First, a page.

Monday, 17 November 2014

Giddy Heights of Ronda

Remember when we last talked Holidays? Yep, just last month, we were on the sunny and beautiful Costa del Sol and we took a trip to Ronda.  It's high, up a mountain.  The road was excellent, the car (considering it was the the smallest 1.1 Kia that you can hire for 27 quid a week) was a trouper. Bear in mind that two days before making it take us up the mountain to Ronda, we'd driven it flat out for 200 odd kilometres to get us to Granada!

Well, anyway, I thought it time to share some of medieval Spain.  Who knows why people choose to settle where they do.  Southern Spain's mountain's have more distinct seasons than the coastline, perhaps that's one consideration.  Perhaps, in medieval Spain, the attraction was that a livelihood was to be made living near a large church and monastery.
It can't have been easy.  Particularly before they built a bridge to get over the ravine.

There was a river...but it was almost imperceptible at the bottom....fabulous views though!

There were narrow streets, cobbled of course, any number of restaurants boasting the best views of course, and a bull ring. Whatever you think of the 'sport', it's quite impressive to think of any breed of animal being herded so far up the mountain without proper roads and vehicles.  There's nothing particularly unique about this bull ring. It's used as an exhibition and show ground, a stadium, all sorts - as you'd expect in a small town with limited resources.  There was a charge to go inside. With or without acceptance of cultural diversity, I think we were both of the opinion that it would make us feel as if we were bystanders at a car crash (even though there was no event).  So we didn't go inside. Choices. Opinions.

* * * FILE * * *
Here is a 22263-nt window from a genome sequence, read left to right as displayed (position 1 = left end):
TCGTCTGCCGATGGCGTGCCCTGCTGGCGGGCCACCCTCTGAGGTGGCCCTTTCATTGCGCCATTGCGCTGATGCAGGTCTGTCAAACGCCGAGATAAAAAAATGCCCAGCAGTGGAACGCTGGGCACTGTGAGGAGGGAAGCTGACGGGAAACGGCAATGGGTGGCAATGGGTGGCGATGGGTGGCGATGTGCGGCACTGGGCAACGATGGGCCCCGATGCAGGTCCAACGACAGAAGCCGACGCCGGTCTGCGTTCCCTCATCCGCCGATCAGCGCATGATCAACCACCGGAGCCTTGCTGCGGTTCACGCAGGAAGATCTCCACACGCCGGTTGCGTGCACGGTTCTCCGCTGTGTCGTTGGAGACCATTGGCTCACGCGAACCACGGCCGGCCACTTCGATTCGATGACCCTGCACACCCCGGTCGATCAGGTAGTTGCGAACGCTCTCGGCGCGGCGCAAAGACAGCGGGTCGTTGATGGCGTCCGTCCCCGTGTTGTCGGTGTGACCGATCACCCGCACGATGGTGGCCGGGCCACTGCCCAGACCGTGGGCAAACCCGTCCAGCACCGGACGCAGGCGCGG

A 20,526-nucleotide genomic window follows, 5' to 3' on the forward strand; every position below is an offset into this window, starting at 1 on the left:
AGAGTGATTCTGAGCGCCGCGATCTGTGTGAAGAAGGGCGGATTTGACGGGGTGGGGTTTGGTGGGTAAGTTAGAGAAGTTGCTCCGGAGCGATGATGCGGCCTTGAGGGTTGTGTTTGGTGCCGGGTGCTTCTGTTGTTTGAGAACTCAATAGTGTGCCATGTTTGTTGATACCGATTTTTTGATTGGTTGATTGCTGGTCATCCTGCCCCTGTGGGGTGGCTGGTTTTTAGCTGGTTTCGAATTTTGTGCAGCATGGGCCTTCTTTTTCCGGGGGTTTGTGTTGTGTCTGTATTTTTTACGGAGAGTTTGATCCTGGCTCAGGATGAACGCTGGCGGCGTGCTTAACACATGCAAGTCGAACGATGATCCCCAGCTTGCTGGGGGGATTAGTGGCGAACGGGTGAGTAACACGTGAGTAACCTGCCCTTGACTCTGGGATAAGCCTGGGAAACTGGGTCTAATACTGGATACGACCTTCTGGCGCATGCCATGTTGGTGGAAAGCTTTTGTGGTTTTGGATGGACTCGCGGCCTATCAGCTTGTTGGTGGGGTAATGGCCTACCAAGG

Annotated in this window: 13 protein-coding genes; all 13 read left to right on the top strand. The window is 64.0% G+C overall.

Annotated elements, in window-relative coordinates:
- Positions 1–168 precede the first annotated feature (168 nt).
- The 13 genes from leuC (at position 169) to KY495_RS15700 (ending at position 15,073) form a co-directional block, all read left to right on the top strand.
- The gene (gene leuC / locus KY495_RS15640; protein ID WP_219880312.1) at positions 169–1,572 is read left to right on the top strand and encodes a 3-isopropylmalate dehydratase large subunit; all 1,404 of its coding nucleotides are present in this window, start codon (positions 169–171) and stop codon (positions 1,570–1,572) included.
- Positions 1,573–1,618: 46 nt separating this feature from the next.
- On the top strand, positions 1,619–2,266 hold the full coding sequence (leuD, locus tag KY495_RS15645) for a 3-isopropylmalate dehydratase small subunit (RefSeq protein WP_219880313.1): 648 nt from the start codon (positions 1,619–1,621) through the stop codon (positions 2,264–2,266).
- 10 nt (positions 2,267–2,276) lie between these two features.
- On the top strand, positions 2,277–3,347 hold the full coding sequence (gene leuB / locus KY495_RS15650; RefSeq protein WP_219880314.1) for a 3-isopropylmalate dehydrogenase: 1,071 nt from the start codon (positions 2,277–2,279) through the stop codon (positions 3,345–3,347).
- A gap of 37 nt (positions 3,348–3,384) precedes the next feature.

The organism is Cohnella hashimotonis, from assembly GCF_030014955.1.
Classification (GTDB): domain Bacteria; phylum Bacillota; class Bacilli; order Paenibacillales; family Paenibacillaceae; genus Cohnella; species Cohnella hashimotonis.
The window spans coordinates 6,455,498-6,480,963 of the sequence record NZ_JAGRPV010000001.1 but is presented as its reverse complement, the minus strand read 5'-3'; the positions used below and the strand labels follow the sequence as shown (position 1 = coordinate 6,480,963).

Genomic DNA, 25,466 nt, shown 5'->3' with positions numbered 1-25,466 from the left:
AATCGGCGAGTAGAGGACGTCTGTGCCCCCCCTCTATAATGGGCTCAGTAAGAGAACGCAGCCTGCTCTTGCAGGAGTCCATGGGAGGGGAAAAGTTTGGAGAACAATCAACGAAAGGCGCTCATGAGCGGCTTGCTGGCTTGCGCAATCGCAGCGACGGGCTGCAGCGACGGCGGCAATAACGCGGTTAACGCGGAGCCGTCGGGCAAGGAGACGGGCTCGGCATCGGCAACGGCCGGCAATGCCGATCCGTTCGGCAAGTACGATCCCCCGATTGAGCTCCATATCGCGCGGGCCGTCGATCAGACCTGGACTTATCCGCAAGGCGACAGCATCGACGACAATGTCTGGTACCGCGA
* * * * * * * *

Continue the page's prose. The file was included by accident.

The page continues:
Then there were the alleyways on gradients that made your heart pump, leading off the 'main road' (just wide enough for two vehicles...and they were originally horses and carts remember), and all led to the church and monastery.

We sat in the small Plaza outside the church and the town Hall and enjoyed some peace and shade.  Despite it being October, it was still beautifully warm.  And really busy with tourists.  Can't imagine how busy it must be in the full on part of the season.   

It was a lovely place; you can imagine and I have loads of photos, but really, not to bore you further.  But you need to know what's out there huh - specially if you decide to make a trip - or are offered a trip - you'll know where  you'd like to see for real! And if you aren't easily bored, take heart, I've still more to tell about this particular holiday!  Snicker.


misteejay said...

Fabulous photos Julia.
I love 'wandering' around a place through someone else's eyes - if it isn't somewhere I've been it sparks interest but even if I have been to a place, I love to hear/see the views of others.
Toni xx

Sue said...

What a beautiful place. TFS.

Hope you have a good start to the week. Sue

Diane said...

Rhonda is beautiful and so peaceful. I especially like Mijas too. Visit if you get a chance